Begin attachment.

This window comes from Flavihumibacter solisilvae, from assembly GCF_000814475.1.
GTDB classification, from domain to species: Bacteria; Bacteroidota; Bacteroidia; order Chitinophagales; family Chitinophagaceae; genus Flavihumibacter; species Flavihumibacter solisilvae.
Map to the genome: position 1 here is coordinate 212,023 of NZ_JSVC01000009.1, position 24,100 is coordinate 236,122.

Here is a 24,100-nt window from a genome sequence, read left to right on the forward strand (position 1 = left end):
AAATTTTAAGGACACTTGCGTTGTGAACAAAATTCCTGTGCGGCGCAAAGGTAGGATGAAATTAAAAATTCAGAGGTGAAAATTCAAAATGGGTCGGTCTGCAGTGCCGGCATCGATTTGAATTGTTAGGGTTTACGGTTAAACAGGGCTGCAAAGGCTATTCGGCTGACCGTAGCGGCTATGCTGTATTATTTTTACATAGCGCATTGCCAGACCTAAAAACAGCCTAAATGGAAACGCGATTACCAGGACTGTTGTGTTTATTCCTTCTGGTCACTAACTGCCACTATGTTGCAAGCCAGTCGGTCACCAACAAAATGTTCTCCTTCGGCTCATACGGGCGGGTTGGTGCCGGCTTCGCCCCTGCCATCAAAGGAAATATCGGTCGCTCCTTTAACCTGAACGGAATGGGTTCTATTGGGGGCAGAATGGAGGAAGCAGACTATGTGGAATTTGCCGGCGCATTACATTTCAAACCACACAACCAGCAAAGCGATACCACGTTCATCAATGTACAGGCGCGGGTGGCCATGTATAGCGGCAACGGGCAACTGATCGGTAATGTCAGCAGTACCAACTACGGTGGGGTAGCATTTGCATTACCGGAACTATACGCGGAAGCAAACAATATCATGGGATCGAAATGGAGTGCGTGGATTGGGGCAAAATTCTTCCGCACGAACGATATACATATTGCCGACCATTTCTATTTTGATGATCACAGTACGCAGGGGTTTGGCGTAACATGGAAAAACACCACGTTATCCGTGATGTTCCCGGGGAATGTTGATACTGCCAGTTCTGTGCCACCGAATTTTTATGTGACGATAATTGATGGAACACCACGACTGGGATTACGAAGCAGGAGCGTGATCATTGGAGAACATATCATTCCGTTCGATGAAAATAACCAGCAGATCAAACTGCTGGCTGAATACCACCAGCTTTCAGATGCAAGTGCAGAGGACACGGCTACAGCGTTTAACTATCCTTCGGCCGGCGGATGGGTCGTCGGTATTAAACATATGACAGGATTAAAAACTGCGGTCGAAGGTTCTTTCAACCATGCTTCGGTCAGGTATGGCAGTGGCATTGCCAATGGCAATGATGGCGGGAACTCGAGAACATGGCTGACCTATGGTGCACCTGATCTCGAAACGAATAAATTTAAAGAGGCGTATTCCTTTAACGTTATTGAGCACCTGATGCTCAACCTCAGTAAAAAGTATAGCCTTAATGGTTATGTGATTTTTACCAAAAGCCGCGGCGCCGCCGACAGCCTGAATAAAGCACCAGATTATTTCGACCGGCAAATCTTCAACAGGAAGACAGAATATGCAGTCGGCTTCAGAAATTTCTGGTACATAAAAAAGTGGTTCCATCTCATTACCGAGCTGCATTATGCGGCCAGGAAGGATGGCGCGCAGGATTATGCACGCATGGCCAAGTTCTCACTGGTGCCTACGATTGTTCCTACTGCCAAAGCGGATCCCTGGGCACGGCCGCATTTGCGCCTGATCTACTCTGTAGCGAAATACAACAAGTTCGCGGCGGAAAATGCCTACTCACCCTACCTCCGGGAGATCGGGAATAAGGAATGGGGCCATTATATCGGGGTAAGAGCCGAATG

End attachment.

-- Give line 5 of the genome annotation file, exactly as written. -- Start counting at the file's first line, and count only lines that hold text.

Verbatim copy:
AAATTTTAAGGACACTTGCGTTGTGAACAAAATTCCTGTGCGGCGCAAAGGTAGGATGAAATTAAAAATTCAGAGGTGAAAATTCAAAATGGGTCGGTCTGCAGTGCCGGCATCGATTTGAATTGTTAGGGTTTACGGTTAAACAGGGCTGCAAAGGCTATTCGGCTGACCGTAGCGGCTATGCTGTATTATTTTTACATAGCGCATTGCCAGACCTAAAAACAGCCTAAATGGAAACGCGATTACCAGGACTGTTGTGTTTATTCCTTCTGGTCACTAACTGCCACTATGTTGCAAGCCAGTCGGTCACCAACAAAATGTTCTCCTTCGGCTCATACGGGCGGGTTGGTGCCGGCTTCGCCCCTGCCATCAAAGGAAATATCGGTCGCTCCTTTAACCTGAACGGAATGGGTTCTATTGGGGGCAGAATGGAGGAAGCAGACTATGTGGAATTTGCCGGCGCATTACATTTCAAACCACACAACCAGCAAAGCGATACCACGTTCATCAATGTACAGGCGCGGGTGGCCATGTATAGCGGCAACGGGCAACTGATCGGTAATGTCAGCAGTACCAACTACGGTGGGGTAGCATTTGCATTACCGGAACTATACGCGGAAGCAAACAATATCATGGGATCGAAATGGAGTGCGTGGATTGGGGCAAAATTCTTCCGCACGAACGATATACATATTGCCGACCATTTCTATTTTGATGATCACAGTACGCAGGGGTTTGGCGTAACATGGAAAAACACCACGTTATCCGTGATGTTCCCGGGGAATGTTGATACTGCCAGTTCTGTGCCACCGAATTTTTATGTGACGATAATTGATGGAACACCACGACTGGGATTACGAAGCAGGAGCGTGATCATTGGAGAACATATCATTCCGTTCGATGAAAATAACCAGCAGATCAAACTGCTGGCTGAATACCACCAGCTTTCAGATGCAAGTGCAGAGGACACGGCTACAGCGTTTAACTATCCTTCGGCCGGCGGATGGGTCGTCGGTATTAAACATATGACAGGATTAAAAACTGCGGTCGAAGGTTCTTTCAACCATGCTTCGGTCAGGTATGGCAGTGGCATTGCCAATGGCAATGATGGCGGGAACTCGAGAACATGGCTGACCTATGGTGCACCTGATCTCGAAACGAATAAATTTAAAGAGGCGTATTCCTTTAACGTTATTGAGCACCTGATGCTCAACCTCAGTAAAAAGTATAGCCTTAATGGTTATGTGATTTTTACCAAAAGCCGCGGCGCCGCCGACAGCCTGAATAAAGCACCAGATTATTTCGACCGGCAAATCTTCAACAGGAAGACAGAATATGCAGTCGGCTTCAGAAATTTCTGGTACATAAAAAAGTGGTTCCATCTCATTACCGAGCTGCATTATGCGGCCAGGAAGGATGGCGCGCAGGATTATGCACGCATGGCCAAGTTCTCACTGGTGCCTACGATTGTTCCTACTGCCAAAGCGGATCCCTGGGCACGGCCGCATTTGCGCCTGATCTACTCTGTAGCGAAATACAACAAGTTCGCGGCGGAAAATGCCTACTCACCCTACCTCCGGGAGATCGGGAATAAGGAATGGGGCCATTATATCGGGGTAAGAGCCGAATG